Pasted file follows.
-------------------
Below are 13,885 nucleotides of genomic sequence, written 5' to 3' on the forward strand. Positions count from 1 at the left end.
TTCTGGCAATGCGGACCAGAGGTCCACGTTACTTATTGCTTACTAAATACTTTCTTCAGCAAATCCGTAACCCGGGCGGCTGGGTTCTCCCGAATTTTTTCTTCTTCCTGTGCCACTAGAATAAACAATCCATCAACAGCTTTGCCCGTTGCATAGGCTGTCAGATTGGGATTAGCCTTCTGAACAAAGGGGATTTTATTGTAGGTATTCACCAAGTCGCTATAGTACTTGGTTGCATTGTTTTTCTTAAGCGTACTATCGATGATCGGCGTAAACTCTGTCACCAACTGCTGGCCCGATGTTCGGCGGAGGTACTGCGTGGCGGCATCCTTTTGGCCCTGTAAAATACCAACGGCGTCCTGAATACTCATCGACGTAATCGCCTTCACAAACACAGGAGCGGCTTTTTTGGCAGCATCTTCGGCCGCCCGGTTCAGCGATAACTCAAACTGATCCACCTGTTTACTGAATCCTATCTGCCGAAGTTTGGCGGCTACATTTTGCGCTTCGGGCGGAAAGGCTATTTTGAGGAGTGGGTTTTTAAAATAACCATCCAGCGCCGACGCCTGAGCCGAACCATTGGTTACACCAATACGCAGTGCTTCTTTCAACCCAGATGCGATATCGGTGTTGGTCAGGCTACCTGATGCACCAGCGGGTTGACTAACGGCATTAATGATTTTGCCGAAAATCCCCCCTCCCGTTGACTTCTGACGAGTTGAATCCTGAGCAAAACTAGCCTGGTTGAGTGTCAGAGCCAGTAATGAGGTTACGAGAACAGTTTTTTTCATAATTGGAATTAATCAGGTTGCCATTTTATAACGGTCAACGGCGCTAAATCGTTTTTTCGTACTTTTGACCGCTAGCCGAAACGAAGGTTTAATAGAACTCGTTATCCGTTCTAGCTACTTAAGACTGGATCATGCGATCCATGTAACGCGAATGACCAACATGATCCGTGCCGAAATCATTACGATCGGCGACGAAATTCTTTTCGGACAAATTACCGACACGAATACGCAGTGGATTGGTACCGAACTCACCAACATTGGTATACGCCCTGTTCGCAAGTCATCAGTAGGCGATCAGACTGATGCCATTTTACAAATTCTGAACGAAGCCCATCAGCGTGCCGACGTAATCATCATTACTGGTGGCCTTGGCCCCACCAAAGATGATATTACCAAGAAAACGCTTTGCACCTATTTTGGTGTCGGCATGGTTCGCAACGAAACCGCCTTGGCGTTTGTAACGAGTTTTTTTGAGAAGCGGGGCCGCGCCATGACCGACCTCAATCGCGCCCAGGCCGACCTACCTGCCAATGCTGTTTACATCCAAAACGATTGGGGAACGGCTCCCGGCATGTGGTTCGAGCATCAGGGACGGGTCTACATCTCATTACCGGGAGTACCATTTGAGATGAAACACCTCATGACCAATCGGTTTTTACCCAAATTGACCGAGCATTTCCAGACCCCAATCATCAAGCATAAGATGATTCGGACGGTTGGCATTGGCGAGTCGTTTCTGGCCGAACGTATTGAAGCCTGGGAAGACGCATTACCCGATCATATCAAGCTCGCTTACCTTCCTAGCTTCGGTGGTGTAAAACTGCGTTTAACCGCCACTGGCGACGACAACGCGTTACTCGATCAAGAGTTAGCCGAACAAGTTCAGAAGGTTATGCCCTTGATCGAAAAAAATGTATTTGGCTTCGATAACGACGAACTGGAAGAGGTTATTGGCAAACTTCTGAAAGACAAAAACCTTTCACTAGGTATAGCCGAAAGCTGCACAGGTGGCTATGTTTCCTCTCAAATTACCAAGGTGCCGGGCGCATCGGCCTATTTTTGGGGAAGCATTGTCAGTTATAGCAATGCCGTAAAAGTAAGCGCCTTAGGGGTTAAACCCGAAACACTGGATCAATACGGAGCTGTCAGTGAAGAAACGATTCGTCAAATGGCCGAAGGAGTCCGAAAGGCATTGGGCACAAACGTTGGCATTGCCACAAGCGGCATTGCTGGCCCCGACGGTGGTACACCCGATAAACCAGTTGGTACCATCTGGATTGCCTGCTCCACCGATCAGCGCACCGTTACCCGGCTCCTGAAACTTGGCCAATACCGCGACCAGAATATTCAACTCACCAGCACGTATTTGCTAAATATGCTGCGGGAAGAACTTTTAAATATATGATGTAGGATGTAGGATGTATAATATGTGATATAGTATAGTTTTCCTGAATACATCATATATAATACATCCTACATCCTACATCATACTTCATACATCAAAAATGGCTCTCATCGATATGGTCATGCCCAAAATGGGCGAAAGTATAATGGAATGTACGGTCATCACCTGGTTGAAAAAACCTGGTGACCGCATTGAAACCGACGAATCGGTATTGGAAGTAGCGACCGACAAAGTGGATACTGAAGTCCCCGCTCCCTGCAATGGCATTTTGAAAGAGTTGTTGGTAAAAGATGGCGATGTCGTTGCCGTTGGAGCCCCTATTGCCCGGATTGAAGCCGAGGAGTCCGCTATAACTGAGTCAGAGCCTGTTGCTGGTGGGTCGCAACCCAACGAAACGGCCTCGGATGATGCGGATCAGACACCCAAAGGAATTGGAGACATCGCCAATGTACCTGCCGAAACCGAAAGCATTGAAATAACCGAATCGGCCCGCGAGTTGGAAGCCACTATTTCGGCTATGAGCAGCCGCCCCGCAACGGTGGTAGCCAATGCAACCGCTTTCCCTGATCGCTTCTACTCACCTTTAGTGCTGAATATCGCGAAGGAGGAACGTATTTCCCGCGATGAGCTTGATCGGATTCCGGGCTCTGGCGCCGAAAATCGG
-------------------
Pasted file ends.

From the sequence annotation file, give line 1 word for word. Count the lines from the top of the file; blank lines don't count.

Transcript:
Below are 13,885 nucleotides of genomic sequence, written 5' to 3' on the forward strand. Positions count from 1 at the left end.